The many facets of "personhood" were considered at a conference in Washington, D.C., on May 30, 1987, sponsored by Americans for Religious Liberty. This brought together experts from various disciplines to examine the issue. Representatives from all faiths attended, as did lawyers and scientists. The resulting book, Abortion Rights and Fetal "Personhood," is a fascinating and informative read.
I personally like the idea advanced by Marjorie Maguire, a Catholic theologian at the conference: "My position is that the only way a fetus can become a member of the human community, and therefore a person, prior to birth, is if the woman in whose body it exists welcomes it into the human community by her consent to the pregnancy."
Imagine! For a planned pregnancy, the fetus becomes a person to its parents even before birth. For a woman who realizes she is pregnant and who has enough resources to welcome the birth, the fetus becomes a person while she carries it. But to women who are unable, emotionally or financially, to provide for a child, the fetus may never become a person. These are the ones who suffer neglect or even abuse by an unwilling mother, and who fill our prisons. Abortion must remain an option for these cases. There are worse things than not being born.
— Janet Brazill
Hellfire and hogwash
Neil Nelson's Dec. 15 observation that "natural law ethics does overlap with Catholic moral theology" is correct, having myself taken Moral Theology at Loyola University in 1965. But what I learned then, from good Father Holloway, S.J., was basically that an incoherent farrago of Aristotelian hogwash was being passed off as binding moral law.
Lost on the Church's morality wonks, that decrees such as those against "artificial birth control" (they do permit the joke known as the "rhythm method") showed they'd all fallen into the trap of Aristotelian logic, which tends to fix human behaviors within limited definitions and categories.
Of course, the same underlying "principles," applied some 200 years ago, enabled the Church's moral architects to justify slavery since: "some men needed others to guide and direct them" (see e.g., Julian Pleasants in Contraception & Holiness: The Catholic Predicament, 1964, p. 88).
More recently they've roundly pronounced artificial contraception (as Fr. Holloway did) equivalent to "mutual masturbation" and hence meriting eternal "hellfire." Never mind that they place one such act — in terms of its ultimate sanction — on the same level as killing 100 people with an AK-47.
Regarding abortion of a de facto parasite ("zygote"), Antony Flew provided the best dismissal decades before his dementia (which was exploited for his pseudo-conversion) by noting in his Thinking About Thinking that the genetic fallacy was committed, in his words, if one argued that "the antecedents of something must be the same as their fulfillment, say claiming a zygote is a person."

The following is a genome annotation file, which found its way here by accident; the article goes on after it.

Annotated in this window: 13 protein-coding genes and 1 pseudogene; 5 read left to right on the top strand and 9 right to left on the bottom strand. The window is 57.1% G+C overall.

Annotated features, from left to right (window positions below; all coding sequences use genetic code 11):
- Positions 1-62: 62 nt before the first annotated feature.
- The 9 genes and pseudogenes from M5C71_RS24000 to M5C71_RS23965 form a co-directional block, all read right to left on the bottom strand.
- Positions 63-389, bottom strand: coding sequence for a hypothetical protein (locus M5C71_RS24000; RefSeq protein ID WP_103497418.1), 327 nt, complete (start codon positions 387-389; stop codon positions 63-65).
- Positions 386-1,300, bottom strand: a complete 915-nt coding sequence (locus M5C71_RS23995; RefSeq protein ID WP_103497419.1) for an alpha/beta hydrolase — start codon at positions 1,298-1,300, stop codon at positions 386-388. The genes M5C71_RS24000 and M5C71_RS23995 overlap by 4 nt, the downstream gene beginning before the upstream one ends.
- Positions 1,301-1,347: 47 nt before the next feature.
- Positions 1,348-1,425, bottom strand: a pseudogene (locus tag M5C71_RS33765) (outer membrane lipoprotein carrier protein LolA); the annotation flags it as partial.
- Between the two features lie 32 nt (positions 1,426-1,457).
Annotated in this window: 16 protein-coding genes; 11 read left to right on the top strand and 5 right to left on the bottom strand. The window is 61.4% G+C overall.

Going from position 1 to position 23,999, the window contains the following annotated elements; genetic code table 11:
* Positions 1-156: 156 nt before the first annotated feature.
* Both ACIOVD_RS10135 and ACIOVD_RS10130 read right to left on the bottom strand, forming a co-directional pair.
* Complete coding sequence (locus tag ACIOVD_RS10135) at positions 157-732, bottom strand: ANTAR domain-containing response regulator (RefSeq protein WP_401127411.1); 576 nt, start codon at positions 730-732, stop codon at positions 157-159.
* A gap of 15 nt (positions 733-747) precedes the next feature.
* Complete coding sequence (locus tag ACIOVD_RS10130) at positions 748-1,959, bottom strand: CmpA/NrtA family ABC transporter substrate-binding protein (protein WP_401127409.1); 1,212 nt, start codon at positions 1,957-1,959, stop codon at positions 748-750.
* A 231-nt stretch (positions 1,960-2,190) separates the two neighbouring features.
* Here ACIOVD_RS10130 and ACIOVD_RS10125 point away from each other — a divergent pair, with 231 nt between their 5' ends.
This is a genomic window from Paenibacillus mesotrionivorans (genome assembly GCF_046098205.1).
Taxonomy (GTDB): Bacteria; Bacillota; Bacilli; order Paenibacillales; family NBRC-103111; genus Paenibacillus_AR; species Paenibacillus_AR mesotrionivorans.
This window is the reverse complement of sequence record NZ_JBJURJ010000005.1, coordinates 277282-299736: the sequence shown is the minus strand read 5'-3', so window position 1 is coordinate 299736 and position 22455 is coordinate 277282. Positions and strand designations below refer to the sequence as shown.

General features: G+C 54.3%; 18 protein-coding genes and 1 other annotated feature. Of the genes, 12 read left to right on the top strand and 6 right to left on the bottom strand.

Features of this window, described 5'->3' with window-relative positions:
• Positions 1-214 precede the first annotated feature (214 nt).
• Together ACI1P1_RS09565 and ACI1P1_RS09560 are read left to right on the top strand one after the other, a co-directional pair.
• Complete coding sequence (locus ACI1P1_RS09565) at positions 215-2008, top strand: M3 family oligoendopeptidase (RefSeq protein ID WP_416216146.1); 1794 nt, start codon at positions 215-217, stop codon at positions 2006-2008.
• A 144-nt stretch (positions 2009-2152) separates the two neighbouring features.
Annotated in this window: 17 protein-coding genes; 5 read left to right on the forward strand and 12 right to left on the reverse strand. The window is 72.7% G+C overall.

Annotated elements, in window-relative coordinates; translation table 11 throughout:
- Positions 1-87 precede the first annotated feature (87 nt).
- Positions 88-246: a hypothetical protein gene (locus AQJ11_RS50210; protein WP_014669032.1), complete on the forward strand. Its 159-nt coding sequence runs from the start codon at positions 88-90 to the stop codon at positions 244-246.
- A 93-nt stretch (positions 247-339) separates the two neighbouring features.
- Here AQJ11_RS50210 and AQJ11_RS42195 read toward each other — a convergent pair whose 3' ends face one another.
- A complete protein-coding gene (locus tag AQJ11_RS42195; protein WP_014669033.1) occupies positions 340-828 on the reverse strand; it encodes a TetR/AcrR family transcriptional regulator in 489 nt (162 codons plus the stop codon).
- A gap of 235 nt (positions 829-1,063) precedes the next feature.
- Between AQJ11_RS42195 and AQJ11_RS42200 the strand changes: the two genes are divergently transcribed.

— Phil Stahl
One-liners for all
Happy holidays! Please enjoy some of my latest political one-liners published on my Twitter page: Twitter/LaughAtPolitics.
Love to have you follow me. May your New Year bring all good things.
Republican Party splits: Moderate Republicans win the ship and the Tea Party proceeds to sink it.
Dear Santa, Please give Obama a bigger set of "cojones." The ones Nancy Pelosi lent him in 2010 are expiring.
Iowa evangelicals don't know who to vote for because ... Jesus doesn't like any of the GOP candidates, either.
Rod Blagojevich makes Newt Gingrich look downright virginal. That's gotta be a bona fide Christmas Miracle.
I bet you $10,000 Romney thinks ungodly things in private about Gingrich. The guy's human, after all.
Christians believe that angels sing when Tim Tebow takes the field.
Satan follows enticing sinners to throw their empties on the field.
Notorious for being moody, humorless and difficult to work with, the Grinch stole Christmas and happily became the Senate minority leader.
Christmas is a time for sharing childhood memories, a toast of good cheer, and occasionally an STD or two.
— Janice S. Sterling
Looking to 2012
As another year winds down to its close, it seems unavoidable to ponder the year ahead and wonder:
• Will Lindsay Lohan spend more than a week in jail?
• Will Colorado Springs have clean, functioning public toilets in its parks?
• Will we still be able to buy "freedom fries?"
• Will Mayor Steve Bach expand his special "advisory group" from the Chamber, Broadmoor and developer folks exclusively, to add union leaders, homeless advocates, teachers, farmers and librarians, and if not, why not?
• Will Rev. Ted Haggard appear as a contestant on Dancing with the Stars?
• Will soldiers returning from rebuilding the destroyed bridges, buildings, roads and infrastructure they bombed while invading Iraq and Afghanistan find good jobs rebuilding their own country with tax-supported public works programs and green industries?
• Will Douglas Bruce be at home when the next summons arrives?
• Will the state of Colorado finally achieve undisputed last place in education funding, after turning down a tax increase in November?
• Will Texas Gov. Rick Perry finally release his IQ scores?
• Will a pedestrian be killed in an intersection previously covered by a police red-light camera?
• Will Kim Kardashian get married at least once in 2012?
• Will Gov. Mitt Romney flip? Or flop?
• Will Gazette editorialist Wayne Laugesen see the light?
— Larimore Nicholl